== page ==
Two former UK prime ministers, Boris Johnson and Liz Truss, said they would vote against a key feature of Rishi Sunak’s new post-Brexit deal with the EU, in a sign that a rebellion by members of his own party may be bigger than anticipated.
Members of Parliament will vote on the so-called Stormont Brake, one part of a new UK-EU framework for trade with Northern Ireland, following a debate on Wednesday. Sunak is expected to win the vote, which would move him a step closer to repairing ties with the EU, the UK’s biggest trading partner.
However, the prime minister is hoping to win with only limited opposition from his own party. Any sizeable rebellion — including backers of Johnson, Truss and a strongly pro-Brexit faction of Conservative MPs known as the European Research Group — could mean he relies on opposition Labour Party votes to get the measure through, a symbolic blow for Sunak.
Wednesday began with Sunak’s two most recent predecessors both coming out against his deal.
“The proposed arrangements would mean either that Northern Ireland remained captured by the EU legal order — and was increasingly divergent from the rest of the UK — or they would mean that the whole of the UK was unable properly to diverge and take advantage of Brexit,” Johnson said in a statement. “That is not acceptable. I will be voting against the proposed arrangements today.”
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A spokesman for Truss said she would also vote against the plan for the same reasons as Johnson.
Their decision adds to the numbers of those opposing the new deal, known as the Windsor Framework, which aims to address issues in Northern Ireland created by post-Brexit arrangements.
On Tuesday, lawyers for the pro-Brexit ERG called the Stormont Brake measure “practically useless,” and indicated that the overall deal meant EU law would remain supreme in Northern Ireland. The ERG did not say whether its members would vote as one against the measure.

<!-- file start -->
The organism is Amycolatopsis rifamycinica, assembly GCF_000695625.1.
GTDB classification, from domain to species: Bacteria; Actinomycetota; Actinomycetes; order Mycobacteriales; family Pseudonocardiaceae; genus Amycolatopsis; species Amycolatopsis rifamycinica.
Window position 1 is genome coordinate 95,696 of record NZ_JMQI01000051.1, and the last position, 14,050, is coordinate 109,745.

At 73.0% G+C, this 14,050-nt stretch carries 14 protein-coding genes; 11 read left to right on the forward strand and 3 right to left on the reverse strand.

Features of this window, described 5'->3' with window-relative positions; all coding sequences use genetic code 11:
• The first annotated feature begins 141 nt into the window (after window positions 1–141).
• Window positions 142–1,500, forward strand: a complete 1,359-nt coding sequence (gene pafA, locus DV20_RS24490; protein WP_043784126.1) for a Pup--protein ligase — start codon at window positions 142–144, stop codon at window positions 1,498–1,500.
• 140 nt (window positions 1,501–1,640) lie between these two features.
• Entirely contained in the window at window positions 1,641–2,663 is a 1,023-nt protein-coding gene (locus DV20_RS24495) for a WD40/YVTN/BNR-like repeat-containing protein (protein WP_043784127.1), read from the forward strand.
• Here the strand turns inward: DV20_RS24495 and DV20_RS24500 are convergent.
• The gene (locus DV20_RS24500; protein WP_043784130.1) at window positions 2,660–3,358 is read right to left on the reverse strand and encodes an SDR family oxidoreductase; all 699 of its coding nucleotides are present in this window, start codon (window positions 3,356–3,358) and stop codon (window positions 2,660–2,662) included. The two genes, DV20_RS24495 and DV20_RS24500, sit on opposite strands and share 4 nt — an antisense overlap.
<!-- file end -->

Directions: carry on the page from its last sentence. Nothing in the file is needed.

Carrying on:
The deal has already been rejected by Northern Ireland’s Democratic Unionist Party, who say it doesn’t go far enough to solve their concerns and isn’t sufficient to encourage them to re-join the region’s devolved government.
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Johnson Under Scrutiny
As the vote unfolds, Johnson — the man who became prime minister thanks to Brexit — will seek to save his reputation by giving evidence to a committee investigating whether he deliberately lied to lawmakers over “Partygate,” a series of lockdown-busting gatherings held in Downing Street during the pandemic.
Johnson could be temporarily suspended from Parliament and face a recall election if the committee finds against him. That would be a significant blow to any chances he may have of a political comeback, and a boost to Sunak, the current occupant of No. 10.
The coincidence of the Brexit vote and Johnson’s committee hearing falling on the same days renew the focus on two key unresolved issues still hanging over Sunak. Both carry risks for the current prime minister.
Johnson’s testimony promises to rehash stories of alcohol-fueled parties in 10 Downing Street during the coronavirus pandemic and turn the focus back onto actions of the Conservative government — of which Sunak was a senior member. Sunak himself was fined for attending one of the gatherings.
If he is found in contempt of Parliament by the committee, which won’t reach a verdict Wednesday, Johnson could face a recall election in his Uxbridge constituency. That would test Sunak’s party, which still faces a double-digit polling deficit versus Labour, though the gap may be narrowing.
On the other hand, if the committee clears Johnson it will renew talk of a potential comeback. The former leader still enjoys significant support on the Conservative backbenches, and is deemed by some as the only leader who could win another general election for the Tories.
On Tuesday Johnson denied the allegation that he deliberately misled Parliament, publishing evidence in his defense and saying he’d acted in “good faith.” He is due to appear before the parliamentary committee from 2 p.m. London time.
“I accept that the House of Commons was misled by my statements,” Johnson said. “But when the statements were made, they were made in good faith.”